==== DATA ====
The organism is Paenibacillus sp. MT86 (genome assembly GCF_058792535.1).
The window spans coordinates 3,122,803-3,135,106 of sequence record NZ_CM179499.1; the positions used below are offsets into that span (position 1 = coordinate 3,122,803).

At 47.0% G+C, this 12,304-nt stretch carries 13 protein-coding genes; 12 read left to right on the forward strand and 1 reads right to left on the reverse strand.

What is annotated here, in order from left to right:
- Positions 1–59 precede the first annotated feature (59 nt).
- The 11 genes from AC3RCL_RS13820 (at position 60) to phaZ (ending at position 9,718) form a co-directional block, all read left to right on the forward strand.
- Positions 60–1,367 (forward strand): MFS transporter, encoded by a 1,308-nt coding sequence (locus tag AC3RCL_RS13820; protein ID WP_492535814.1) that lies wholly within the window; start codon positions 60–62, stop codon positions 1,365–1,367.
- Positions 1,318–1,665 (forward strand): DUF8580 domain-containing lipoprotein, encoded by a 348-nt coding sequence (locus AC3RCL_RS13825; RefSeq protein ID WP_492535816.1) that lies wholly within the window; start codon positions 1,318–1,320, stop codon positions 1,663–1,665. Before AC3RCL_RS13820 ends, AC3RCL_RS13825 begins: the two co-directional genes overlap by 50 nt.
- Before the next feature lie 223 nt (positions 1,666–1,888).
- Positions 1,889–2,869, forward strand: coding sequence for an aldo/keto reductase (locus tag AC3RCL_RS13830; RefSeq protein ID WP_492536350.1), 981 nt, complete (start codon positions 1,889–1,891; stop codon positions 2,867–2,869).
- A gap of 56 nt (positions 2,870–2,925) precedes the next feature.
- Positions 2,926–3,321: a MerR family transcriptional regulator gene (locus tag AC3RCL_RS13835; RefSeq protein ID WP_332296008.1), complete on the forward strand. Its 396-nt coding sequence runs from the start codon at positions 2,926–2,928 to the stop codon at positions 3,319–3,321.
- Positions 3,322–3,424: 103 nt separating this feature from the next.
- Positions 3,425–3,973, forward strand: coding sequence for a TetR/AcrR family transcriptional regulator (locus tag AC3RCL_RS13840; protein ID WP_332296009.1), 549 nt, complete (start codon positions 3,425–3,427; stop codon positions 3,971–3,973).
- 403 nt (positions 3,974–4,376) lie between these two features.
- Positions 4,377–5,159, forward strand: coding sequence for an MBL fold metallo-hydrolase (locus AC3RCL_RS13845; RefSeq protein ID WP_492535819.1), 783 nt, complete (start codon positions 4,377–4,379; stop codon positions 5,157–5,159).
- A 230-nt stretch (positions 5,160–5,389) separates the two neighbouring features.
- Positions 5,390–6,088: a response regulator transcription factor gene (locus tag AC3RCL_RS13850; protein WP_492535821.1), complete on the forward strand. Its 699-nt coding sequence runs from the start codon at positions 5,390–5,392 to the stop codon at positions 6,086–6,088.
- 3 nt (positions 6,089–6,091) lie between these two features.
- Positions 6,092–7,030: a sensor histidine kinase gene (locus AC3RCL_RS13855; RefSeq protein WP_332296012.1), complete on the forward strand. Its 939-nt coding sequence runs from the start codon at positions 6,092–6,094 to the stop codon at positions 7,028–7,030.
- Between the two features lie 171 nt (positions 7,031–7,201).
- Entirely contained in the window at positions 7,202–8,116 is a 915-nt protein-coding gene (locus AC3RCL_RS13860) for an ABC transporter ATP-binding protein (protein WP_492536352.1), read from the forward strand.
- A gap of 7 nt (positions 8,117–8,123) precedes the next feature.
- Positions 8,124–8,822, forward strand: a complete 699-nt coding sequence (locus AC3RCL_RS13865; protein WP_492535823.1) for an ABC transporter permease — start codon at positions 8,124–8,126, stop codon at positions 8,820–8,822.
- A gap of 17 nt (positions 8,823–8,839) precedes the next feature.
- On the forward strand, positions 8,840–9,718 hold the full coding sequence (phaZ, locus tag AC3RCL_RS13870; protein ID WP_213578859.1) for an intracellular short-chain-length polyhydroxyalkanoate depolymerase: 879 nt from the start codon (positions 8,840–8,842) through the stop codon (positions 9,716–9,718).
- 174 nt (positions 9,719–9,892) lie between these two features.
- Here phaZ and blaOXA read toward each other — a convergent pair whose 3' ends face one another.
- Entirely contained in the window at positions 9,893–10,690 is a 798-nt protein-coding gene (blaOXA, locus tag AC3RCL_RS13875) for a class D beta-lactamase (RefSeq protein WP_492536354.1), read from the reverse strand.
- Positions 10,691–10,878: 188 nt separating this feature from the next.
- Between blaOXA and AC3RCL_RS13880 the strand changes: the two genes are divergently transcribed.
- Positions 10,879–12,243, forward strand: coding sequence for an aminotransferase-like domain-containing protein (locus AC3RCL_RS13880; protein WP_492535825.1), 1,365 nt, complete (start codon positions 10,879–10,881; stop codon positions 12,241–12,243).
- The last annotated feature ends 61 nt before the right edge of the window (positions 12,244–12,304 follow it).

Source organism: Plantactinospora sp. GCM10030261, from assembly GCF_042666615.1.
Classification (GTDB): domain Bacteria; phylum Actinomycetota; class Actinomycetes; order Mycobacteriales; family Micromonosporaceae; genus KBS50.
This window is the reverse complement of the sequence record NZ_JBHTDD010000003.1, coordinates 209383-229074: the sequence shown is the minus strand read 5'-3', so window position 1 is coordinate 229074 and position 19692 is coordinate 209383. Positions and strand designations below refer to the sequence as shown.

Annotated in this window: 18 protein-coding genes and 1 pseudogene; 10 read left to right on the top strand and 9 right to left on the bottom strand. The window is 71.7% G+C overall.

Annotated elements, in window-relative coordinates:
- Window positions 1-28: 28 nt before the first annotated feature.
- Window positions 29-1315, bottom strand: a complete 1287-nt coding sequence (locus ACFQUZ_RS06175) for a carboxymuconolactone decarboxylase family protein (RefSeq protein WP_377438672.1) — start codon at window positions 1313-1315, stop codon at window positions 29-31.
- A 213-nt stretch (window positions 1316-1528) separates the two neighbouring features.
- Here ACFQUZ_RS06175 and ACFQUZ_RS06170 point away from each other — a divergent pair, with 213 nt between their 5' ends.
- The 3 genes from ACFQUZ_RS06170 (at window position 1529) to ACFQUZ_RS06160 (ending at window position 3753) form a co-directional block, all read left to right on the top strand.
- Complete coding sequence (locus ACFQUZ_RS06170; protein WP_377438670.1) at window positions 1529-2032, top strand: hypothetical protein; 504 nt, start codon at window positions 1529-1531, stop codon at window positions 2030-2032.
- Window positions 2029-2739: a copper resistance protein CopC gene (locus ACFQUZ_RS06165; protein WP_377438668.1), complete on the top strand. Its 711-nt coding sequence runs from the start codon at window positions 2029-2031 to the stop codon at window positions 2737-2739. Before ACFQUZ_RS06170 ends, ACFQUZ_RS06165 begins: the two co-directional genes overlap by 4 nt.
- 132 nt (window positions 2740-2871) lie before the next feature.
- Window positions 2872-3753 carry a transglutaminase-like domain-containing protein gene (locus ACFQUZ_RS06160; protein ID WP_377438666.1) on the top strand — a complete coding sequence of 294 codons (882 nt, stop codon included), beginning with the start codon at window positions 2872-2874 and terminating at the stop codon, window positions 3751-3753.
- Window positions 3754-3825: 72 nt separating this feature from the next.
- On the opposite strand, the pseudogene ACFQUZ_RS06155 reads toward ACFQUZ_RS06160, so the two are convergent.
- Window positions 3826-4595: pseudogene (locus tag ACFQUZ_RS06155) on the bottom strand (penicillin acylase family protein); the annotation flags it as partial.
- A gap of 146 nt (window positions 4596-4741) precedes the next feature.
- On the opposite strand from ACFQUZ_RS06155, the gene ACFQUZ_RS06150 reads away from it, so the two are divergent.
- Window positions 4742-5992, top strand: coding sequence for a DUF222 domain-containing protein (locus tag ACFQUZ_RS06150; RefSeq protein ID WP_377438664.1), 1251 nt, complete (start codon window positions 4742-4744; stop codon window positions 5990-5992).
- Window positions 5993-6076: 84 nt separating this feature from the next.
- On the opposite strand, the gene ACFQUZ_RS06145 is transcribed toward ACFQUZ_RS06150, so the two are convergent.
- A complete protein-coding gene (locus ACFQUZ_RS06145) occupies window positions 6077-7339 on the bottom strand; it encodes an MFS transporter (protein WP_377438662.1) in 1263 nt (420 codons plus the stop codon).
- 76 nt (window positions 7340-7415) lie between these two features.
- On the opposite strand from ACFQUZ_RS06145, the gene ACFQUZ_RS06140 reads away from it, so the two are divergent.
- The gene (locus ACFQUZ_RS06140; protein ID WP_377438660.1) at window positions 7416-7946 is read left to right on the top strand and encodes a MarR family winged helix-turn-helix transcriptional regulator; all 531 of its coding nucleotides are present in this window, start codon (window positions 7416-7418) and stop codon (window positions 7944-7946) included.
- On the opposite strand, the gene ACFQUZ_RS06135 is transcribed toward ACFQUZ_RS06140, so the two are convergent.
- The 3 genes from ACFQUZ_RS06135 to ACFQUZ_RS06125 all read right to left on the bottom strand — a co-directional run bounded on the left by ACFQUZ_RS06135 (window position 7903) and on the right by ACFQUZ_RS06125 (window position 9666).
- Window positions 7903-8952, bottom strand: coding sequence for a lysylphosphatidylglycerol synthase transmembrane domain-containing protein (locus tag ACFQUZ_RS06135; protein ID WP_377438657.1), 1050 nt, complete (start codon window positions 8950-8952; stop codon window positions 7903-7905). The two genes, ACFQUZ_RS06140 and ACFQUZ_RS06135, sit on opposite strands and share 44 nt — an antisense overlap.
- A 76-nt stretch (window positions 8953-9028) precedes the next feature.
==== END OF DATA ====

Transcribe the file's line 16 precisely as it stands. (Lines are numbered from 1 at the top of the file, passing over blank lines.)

- Positions 4,377–5,159, forward strand: coding sequence for an MBL fold metallo-hydrolase (locus AC3RCL_RS13845; RefSeq protein ID WP_492535819.1), 783 nt, complete (start codon positions 4,377–4,379; stop codon positions 5,157–5,159).